Heat the oil in a heavy saucepan until a haze forms on top. Add the cinnamon, cardamom, garlic, and red chiles. As soon as the spices swell and change color, add the onions and saute until well browned. Add the lamb and cook, turning occasionally, until browned on all sides. When the liquid in the pan has almost dried up, add the ground spices and the ginger/garlic paste and stir well. Then add some salt and enough water (or stock) to just about cover the lamb. Cover with a tight-fitting lid and summer for 15 to 20 minutes, stirring from time to time and making sure the sides of the pan are kept clean.
Add the potatoes and mix them in well, then add the tomato, if using. Cover again and simmer until the lamb and potatoes are tender. Check the seasoning and sprinkle with some chopped fresh cilantro. Stir some in as well, if you like, for an extra kick.
Ginger/garlic paste forms the basis of most of India's cooking. In many recipes in this book I have listed finely chopped garlic and ginger separately to make life easier. However, in some recipes, only a paste will do. Most supermarkets now sell separate jars of ginger paste and garlic paste. All you need to do is blend them together.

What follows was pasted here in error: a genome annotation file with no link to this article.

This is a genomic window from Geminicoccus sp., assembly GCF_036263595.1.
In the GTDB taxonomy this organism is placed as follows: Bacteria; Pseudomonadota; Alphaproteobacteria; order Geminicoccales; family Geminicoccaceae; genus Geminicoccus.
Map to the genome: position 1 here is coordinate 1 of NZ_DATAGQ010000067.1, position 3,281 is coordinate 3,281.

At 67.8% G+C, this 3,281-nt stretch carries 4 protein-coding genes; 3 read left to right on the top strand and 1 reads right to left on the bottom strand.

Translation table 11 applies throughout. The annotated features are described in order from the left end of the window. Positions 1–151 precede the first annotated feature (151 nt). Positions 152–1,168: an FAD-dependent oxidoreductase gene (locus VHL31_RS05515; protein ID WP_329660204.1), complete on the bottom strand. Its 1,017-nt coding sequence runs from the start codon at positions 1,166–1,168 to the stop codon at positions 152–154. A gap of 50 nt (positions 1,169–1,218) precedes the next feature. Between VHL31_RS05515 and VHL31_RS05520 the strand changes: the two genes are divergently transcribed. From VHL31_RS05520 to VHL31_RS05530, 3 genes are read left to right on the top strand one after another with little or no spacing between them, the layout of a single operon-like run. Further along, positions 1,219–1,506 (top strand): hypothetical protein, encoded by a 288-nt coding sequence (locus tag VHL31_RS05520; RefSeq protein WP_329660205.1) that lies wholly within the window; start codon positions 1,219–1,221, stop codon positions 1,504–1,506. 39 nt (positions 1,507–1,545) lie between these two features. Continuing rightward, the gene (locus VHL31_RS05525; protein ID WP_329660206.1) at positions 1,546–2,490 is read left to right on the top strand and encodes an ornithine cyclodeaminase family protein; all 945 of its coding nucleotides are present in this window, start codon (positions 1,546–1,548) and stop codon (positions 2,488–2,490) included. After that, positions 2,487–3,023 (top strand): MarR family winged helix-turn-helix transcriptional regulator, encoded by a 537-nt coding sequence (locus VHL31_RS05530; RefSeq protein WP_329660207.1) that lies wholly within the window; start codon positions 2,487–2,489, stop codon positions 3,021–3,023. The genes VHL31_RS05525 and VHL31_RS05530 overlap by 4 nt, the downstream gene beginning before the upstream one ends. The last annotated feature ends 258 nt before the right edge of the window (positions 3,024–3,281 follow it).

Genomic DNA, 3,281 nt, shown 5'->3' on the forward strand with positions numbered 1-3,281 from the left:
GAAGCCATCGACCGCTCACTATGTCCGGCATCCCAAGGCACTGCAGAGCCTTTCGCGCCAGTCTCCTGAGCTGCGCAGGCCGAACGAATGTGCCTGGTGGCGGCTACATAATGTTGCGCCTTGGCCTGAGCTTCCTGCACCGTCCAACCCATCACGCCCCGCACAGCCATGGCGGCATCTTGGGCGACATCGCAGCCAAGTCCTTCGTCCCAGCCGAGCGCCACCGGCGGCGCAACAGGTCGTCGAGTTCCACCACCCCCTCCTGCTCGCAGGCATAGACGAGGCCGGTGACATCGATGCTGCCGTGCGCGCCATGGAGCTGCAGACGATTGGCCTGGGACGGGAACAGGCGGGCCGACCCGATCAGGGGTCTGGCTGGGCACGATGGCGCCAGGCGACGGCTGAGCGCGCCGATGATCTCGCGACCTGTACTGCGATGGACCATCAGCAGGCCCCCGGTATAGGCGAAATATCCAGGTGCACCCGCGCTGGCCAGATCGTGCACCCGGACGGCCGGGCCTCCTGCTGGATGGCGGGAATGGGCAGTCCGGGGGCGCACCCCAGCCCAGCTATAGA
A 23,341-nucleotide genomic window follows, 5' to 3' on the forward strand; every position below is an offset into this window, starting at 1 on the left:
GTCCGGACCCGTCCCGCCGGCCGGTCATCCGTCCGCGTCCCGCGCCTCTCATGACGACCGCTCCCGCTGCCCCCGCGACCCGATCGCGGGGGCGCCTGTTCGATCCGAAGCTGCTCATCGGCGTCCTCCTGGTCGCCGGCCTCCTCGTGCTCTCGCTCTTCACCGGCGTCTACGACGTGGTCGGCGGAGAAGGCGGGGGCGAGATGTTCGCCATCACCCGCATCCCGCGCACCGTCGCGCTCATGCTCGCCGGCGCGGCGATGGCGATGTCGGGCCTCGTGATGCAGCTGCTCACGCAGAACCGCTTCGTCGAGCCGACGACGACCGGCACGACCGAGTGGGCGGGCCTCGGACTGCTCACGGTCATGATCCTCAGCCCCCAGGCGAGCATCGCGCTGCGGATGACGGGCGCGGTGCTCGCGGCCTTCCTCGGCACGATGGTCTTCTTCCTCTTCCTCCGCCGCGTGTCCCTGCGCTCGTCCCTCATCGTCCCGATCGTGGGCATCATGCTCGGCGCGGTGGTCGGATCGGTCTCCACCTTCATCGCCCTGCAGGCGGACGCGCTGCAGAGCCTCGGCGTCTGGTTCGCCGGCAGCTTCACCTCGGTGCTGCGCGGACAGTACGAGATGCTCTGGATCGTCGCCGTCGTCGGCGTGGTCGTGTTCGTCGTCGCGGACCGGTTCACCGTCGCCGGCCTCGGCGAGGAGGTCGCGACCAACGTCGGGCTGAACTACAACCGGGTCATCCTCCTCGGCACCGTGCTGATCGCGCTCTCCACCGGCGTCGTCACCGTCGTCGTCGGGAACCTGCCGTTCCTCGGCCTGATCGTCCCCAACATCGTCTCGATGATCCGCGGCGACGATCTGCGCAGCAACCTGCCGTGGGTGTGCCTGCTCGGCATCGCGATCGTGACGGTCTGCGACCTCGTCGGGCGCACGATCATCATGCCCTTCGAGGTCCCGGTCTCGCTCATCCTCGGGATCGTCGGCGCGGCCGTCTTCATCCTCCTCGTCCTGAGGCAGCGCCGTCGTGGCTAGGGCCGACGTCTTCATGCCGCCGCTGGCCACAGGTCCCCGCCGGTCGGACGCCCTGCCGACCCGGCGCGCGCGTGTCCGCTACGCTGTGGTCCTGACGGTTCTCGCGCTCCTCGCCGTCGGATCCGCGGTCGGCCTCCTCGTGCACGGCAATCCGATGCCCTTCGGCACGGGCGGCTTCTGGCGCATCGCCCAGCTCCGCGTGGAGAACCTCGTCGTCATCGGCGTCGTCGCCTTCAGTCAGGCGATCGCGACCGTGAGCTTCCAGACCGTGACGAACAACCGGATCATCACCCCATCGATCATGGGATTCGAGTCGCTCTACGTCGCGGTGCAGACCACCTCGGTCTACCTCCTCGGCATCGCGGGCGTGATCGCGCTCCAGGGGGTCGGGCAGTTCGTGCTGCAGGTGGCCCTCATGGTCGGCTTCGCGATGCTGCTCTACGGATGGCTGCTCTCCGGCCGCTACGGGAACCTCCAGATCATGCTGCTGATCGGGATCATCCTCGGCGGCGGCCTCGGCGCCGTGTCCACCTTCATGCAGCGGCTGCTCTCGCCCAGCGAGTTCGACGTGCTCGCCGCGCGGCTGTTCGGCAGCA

To make your own, take equal quantities of peeled garlic and fresh ginger and work them to a paste with a mortar and pestle. Alternatively, puree them in a blender with a little water and some bland vegetable oil (not olive oil), stopping regularly to scrape down the sides. The paste will keep in the refrigerator for up to 2 months if you mix in a little oil to prevent spoiling.
Recipe courtesy Cafe Spice Namaste: Modern Indian Cooking, by Cyrus Todiwala. Soma Books, 1998